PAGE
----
• Madrone is another one I want to plant here. Such a remarkable and beautiful tree. Doug fir! In the latest copy of the Cherokee newsletter (I’m the editor), one of our contributors wrote about what to do with the needles. I’ll send you the .pdf when it goes to print in case you want to try any of her recipes.

      • Wow, eating Douglas fir. That would be interesting. I’m not sure that even the deer that hang out here do. Now Madrone, it’s a go-to tree in the winter when other food is scarce. The deer strip the young plants. We have a beautiful madrone in out back yard that provides welcome shade in the summer. So you are the editor of the Cherokee newsletter. Sound like fun, plus valuable to me. Good for you, Crystal. –Curt

      • If deer eat Madrone, I’ll have to be sure and protect anything I plant here. These deer eat everything! I sent a copy of the newsletter. It’s the newsletter for the Portland-based satellite group.

      • Ours definitely eat Madrone, especially young tender Madrone. Some type of fence for the young plants would be in order. On the other hand, tastes vary per herd. So who knows. –Curt

  2. What gorgeous shots, Curt! You’ve got quite a view, and that is absolutely a Lord of the Rings Tree. It was a great year for snow- up north of you here we had an awful lot of panic about our “snowmageddon,” but it was gorgeous- for at least the first couple of days 😉

  3. We’ve had 3 occasions of snow here near the beginning of this stormy cycle. I almost didn’t get up in time to see any of it. Then again part of Hwy 101 decided to take a dive. It’s closed now between Brookings and Gold Beach. Same place that’s been slumping an inch almost daily all of a sudden dropped a good two feet, or more. I’m loving this series of storms. Rain one day, sun the next. Rinse and repeat.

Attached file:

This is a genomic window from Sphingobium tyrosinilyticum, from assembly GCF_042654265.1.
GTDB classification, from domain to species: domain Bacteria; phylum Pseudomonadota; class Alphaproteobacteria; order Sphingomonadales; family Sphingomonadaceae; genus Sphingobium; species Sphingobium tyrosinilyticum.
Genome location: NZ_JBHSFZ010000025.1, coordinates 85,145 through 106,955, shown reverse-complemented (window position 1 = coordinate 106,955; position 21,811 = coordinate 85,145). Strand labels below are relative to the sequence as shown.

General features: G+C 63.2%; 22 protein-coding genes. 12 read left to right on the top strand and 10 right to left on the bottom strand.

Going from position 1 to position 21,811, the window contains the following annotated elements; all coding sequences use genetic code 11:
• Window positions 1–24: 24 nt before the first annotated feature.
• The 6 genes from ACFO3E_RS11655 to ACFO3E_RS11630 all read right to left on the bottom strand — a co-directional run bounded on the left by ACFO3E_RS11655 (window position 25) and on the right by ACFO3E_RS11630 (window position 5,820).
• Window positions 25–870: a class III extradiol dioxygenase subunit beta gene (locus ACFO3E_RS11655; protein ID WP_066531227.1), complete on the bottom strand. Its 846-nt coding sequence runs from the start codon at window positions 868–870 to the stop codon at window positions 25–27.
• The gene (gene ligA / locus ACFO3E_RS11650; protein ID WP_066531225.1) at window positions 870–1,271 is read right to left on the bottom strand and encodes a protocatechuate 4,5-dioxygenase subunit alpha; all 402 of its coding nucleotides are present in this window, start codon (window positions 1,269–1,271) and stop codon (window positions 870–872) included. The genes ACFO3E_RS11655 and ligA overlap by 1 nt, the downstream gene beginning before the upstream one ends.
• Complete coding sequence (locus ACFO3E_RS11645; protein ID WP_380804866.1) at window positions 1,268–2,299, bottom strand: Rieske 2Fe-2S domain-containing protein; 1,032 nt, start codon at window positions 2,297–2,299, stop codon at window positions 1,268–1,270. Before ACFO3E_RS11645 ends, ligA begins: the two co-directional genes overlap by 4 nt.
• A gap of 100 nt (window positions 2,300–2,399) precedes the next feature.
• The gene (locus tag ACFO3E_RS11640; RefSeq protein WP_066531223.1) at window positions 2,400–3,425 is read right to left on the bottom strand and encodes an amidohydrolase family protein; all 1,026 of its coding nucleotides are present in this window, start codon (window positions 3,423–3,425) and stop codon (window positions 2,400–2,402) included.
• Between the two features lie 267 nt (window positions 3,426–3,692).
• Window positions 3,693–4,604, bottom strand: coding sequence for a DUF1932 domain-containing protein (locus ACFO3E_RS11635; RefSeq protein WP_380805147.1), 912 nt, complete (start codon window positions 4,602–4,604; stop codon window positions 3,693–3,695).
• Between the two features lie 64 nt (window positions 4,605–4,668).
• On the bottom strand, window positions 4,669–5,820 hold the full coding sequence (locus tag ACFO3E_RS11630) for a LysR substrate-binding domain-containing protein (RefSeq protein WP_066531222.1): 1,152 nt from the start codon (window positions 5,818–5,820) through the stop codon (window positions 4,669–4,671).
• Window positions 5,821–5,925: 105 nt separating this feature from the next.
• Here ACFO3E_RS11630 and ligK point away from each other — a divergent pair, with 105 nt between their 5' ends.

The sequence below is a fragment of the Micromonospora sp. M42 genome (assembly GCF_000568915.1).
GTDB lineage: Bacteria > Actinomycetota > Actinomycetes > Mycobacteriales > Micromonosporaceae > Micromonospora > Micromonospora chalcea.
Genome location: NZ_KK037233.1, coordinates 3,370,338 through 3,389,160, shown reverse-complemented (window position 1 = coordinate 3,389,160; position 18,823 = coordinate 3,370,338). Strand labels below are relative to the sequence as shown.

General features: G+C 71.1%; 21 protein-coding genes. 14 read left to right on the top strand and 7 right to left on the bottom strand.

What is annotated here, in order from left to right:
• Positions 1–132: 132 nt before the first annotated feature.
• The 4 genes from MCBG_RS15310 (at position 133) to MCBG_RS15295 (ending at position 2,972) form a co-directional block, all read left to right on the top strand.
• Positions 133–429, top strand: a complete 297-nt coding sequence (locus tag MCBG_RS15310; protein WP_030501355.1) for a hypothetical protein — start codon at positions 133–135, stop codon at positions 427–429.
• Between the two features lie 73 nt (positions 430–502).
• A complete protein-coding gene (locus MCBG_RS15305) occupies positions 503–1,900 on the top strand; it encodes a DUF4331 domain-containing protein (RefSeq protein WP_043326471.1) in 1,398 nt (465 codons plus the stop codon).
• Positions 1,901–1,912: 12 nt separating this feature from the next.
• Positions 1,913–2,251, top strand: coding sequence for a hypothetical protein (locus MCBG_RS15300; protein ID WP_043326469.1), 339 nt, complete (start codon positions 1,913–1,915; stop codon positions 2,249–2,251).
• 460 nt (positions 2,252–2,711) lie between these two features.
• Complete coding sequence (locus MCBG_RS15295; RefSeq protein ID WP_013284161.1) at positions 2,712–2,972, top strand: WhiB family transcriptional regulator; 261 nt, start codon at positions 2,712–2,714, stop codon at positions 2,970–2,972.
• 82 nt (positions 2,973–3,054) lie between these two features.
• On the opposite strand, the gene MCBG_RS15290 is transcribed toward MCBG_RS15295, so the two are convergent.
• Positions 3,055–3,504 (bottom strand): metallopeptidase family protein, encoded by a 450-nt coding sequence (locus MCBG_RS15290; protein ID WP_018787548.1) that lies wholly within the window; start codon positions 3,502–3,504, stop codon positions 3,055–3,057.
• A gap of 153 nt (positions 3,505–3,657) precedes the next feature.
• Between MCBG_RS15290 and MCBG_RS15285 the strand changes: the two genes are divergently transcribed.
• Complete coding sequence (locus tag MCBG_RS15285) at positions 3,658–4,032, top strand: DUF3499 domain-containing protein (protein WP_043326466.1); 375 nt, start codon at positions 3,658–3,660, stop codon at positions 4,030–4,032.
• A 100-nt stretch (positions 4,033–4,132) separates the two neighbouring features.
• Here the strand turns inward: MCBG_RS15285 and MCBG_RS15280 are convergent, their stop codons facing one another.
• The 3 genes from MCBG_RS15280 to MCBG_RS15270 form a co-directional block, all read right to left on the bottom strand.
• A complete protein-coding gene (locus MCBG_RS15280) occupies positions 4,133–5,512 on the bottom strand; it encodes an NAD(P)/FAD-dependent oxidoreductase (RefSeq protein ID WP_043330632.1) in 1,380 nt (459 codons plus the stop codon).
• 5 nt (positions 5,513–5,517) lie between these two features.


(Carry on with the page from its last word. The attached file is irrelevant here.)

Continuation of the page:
4. This is what I consider perfect snow: enough to decorate and please the eye, but not so much to make life difficult (or even miserable). I especially like the photo with the sun peeking through — it has that sweet, ethereal look that winter sometimes has.

    • Yep, snow storms don’t get much better, Linda. We did get more snow the next day, but I had already done my annual snow post. Gentle light seems to enhance anything. –Curt

    • I remember snow like you’ve had this year, Kelly. For a while in the late 70s and early 80s I spent a lot of time in the winter at a cabin near Donner Summit at Serene Lakes. The snow looked like what you are facing now! I wake up every morning smiling because of the beauty of where we live. –Curt

      • We always had a second story entrance in the winter, Kelly. We’d park and then dig steps into the road’s snowbank to get up high enough to enter the cabin. One time, the cabin almost disappeared under the snow and we had to tunnel down to the second floor entrance. We also used to put bamboo poles in front of and behind our vehicles so the snowplow wouldn’t eat them if they disappeared under snow overnight. –Curt